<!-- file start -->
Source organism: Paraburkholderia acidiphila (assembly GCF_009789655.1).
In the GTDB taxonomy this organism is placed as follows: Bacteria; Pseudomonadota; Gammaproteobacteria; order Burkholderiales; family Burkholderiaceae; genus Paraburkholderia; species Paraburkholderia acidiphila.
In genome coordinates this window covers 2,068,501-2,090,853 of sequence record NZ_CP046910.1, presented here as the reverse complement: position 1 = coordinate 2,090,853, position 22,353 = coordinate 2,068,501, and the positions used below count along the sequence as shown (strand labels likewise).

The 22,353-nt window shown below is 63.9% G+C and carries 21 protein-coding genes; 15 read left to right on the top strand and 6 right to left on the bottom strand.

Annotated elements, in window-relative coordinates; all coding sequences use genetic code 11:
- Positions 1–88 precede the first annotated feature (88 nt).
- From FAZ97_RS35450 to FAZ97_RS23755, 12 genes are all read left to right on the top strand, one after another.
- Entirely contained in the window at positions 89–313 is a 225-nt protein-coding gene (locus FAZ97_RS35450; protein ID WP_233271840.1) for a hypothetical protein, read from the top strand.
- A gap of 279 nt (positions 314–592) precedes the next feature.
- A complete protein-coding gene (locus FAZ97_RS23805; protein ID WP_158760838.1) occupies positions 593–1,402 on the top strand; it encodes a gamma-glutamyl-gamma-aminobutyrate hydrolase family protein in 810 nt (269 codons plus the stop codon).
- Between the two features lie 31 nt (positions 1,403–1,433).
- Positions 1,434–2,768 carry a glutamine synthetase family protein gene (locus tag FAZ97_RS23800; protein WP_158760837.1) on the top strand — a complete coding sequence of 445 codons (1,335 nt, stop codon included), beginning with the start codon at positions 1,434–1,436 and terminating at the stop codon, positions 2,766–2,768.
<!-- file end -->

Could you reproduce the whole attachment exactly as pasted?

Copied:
Source organism: Paraburkholderia acidiphila (assembly GCF_009789655.1).
In the GTDB taxonomy this organism is placed as follows: Bacteria; Pseudomonadota; Gammaproteobacteria; order Burkholderiales; family Burkholderiaceae; genus Paraburkholderia; species Paraburkholderia acidiphila.
In genome coordinates this window covers 2,068,501-2,090,853 of sequence record NZ_CP046910.1, presented here as the reverse complement: position 1 = coordinate 2,090,853, position 22,353 = coordinate 2,068,501, and the positions used below count along the sequence as shown (strand labels likewise).

The 22,353-nt window shown below is 63.9% G+C and carries 21 protein-coding genes; 15 read left to right on the top strand and 6 right to left on the bottom strand.

Annotated elements, in window-relative coordinates; all coding sequences use genetic code 11:
- Positions 1–88 precede the first annotated feature (88 nt).
- From FAZ97_RS35450 to FAZ97_RS23755, 12 genes are all read left to right on the top strand, one after another.
- Entirely contained in the window at positions 89–313 is a 225-nt protein-coding gene (locus FAZ97_RS35450; protein ID WP_233271840.1) for a hypothetical protein, read from the top strand.
- A gap of 279 nt (positions 314–592) precedes the next feature.
- A complete protein-coding gene (locus FAZ97_RS23805; protein ID WP_158760838.1) occupies positions 593–1,402 on the top strand; it encodes a gamma-glutamyl-gamma-aminobutyrate hydrolase family protein in 810 nt (269 codons plus the stop codon).
- Between the two features lie 31 nt (positions 1,403–1,433).
- Positions 1,434–2,768 carry a glutamine synthetase family protein gene (locus tag FAZ97_RS23800; protein WP_158760837.1) on the top strand — a complete coding sequence of 445 codons (1,335 nt, stop codon included), beginning with the start codon at positions 1,434–1,436 and terminating at the stop codon, positions 2,766–2,768.